CTE found in former soccer players, study shows

Soccer may be having a concussion crisis, similar to American football. The issue of dementia in soccer began drawing attention after the death of British player Jeff Astle in 2002 at the age of 59. Astle had been well-known for his ability to head a goal, and the coroner attributed his passing to "death by industrial disease."
According to the Jeff Astle Foundation, more than 250 former professional soccer players have suffered from some form of neurodegenerative disease, including some members of England’s 1966 World Cup team who have Alzheimer’s.
Until the publication of Tuesday’s paper, only four soccer players were known to have CTE: Astle, Brazilian star Bellini, amateur American player Patrick Grange, and Curtis Baushke, who played youth soccer through high school. The new report in the journal Acta Neuropathologica doubles the number of cases of soccer players known to have CTE.
CTE has been commonly associated with American football. However, "I think it points out again that this is an equal-opportunity disease," said Dr. Ann McKee, director of Boston University’s CTE Center, who was not involved in the new study. "It just depends on repetitive head impacts."
The study investigated the lifestyles and career paths of 14 deceased soccer players who had had dementia, 12 of whom died of advanced dementia.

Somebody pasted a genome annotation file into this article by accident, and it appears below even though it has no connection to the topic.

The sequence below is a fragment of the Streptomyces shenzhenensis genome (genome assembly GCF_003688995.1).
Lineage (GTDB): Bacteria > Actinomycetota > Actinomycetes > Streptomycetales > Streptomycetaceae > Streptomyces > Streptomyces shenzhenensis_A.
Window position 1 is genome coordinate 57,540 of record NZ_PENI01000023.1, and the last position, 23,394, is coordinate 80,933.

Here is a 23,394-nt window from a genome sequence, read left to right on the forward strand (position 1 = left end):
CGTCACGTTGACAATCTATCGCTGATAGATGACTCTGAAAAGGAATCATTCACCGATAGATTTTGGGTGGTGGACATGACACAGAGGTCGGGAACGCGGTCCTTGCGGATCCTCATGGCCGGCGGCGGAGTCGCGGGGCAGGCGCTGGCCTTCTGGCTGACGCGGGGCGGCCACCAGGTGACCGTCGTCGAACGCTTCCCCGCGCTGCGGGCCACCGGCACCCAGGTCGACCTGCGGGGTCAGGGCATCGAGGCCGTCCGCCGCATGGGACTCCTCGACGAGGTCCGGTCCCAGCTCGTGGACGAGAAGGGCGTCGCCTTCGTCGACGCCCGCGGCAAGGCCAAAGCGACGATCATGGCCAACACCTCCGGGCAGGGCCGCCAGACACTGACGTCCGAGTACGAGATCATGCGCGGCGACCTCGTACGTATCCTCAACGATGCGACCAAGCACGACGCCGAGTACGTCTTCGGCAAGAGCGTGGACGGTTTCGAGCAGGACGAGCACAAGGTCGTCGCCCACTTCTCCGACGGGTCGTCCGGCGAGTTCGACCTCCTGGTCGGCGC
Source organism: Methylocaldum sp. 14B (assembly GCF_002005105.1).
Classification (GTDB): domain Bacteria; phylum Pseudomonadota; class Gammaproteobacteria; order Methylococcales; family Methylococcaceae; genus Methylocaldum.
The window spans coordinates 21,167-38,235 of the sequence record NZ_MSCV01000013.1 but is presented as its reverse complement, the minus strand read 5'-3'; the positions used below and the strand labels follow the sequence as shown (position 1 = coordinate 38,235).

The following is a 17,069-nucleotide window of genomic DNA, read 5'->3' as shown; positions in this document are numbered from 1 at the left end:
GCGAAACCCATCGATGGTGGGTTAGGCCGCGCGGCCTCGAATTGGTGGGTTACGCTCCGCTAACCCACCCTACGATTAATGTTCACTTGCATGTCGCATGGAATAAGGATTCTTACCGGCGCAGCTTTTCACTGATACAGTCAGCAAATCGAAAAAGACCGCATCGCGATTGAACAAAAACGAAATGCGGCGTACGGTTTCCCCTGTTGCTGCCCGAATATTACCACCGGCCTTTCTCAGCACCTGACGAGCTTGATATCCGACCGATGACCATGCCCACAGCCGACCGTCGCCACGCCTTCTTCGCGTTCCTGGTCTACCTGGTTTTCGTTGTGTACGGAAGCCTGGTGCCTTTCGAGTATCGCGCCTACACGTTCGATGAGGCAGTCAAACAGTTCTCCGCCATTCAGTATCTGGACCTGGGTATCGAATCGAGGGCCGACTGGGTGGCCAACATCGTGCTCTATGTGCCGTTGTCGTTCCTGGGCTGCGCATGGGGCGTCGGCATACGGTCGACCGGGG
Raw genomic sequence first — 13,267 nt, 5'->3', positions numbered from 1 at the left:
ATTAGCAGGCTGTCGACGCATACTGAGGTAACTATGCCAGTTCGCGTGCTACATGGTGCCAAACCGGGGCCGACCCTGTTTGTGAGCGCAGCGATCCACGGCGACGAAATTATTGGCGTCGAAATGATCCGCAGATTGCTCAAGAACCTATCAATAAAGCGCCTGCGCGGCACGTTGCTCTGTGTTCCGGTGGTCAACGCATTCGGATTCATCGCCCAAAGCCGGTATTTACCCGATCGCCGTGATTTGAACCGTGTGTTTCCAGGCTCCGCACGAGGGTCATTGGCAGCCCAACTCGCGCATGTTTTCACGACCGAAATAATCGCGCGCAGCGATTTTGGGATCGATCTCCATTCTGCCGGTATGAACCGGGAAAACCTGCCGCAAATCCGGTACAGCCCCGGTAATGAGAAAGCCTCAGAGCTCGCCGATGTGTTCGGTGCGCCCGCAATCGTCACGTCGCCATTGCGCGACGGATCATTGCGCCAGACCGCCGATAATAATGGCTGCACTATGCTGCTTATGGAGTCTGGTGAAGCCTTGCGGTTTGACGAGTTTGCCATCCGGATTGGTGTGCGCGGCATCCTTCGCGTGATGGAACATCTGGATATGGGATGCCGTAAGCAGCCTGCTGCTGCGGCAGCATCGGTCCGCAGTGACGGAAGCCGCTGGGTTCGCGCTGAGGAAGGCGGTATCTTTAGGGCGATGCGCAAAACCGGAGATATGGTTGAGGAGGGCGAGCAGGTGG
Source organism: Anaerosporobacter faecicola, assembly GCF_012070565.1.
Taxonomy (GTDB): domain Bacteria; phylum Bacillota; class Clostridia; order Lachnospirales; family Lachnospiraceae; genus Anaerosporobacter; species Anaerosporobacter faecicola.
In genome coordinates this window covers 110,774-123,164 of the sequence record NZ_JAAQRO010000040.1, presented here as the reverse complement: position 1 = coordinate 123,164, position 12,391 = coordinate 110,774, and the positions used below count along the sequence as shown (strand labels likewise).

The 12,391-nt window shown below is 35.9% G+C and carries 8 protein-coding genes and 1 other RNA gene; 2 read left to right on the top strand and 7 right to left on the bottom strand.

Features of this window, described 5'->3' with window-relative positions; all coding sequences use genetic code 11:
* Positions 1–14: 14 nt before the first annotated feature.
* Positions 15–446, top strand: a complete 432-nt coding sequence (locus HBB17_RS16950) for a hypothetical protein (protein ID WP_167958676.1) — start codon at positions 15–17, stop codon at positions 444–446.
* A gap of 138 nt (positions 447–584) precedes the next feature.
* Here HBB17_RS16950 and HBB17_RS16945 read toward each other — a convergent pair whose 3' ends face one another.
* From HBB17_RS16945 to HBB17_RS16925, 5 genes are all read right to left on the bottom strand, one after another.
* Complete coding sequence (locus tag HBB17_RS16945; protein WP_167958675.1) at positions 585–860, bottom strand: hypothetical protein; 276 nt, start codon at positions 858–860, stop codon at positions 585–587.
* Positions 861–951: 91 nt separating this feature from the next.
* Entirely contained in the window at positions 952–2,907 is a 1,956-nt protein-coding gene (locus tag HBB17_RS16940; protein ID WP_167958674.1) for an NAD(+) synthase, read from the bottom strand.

Six of the families granted permission for postmortem examinations to look into the cause of their dementia, and four were confirmed to have CTE. All six also had symptoms of Alzheimer’s disease, a form of dementia.
Postmortem investigations are the only definitive way to identify CTE.
"This is the first time CTE has been confirmed in a group of retired footballers," said Dr. Helen Ling of the University College London Institute of Neurology, who led the study. "They all sustained minor blows to the head thousands of times."
The men in the study had been playing professionally — though one also played regularly on an amateur level — for an average of 26 years and had developed dementia at an average age of 63. Most Alzheimer’s sufferers first develop symptoms in their mid-60s.
McKee noted that because of the players’ ages, it wasn’t uncommon to see both Alzheimer’s and CTE. However, she asked, "can just this exposure to mild impacts not just cause CTE but aggravate Alzheimer’s?"
Ling pointed out that although previous studies have shown a correlation between increased head injuries and greater risk for Alzheimer’s disease, dementia risk also increased with age. At this point, she said, research needed to be done to "find out if dementia is more common in footballers than in the normal population."
None of the players studied had experienced significant concussions during their careers, indicating that repetitive blows to the head — such as through hitting other players, the ball or goalposts — are playing a key role.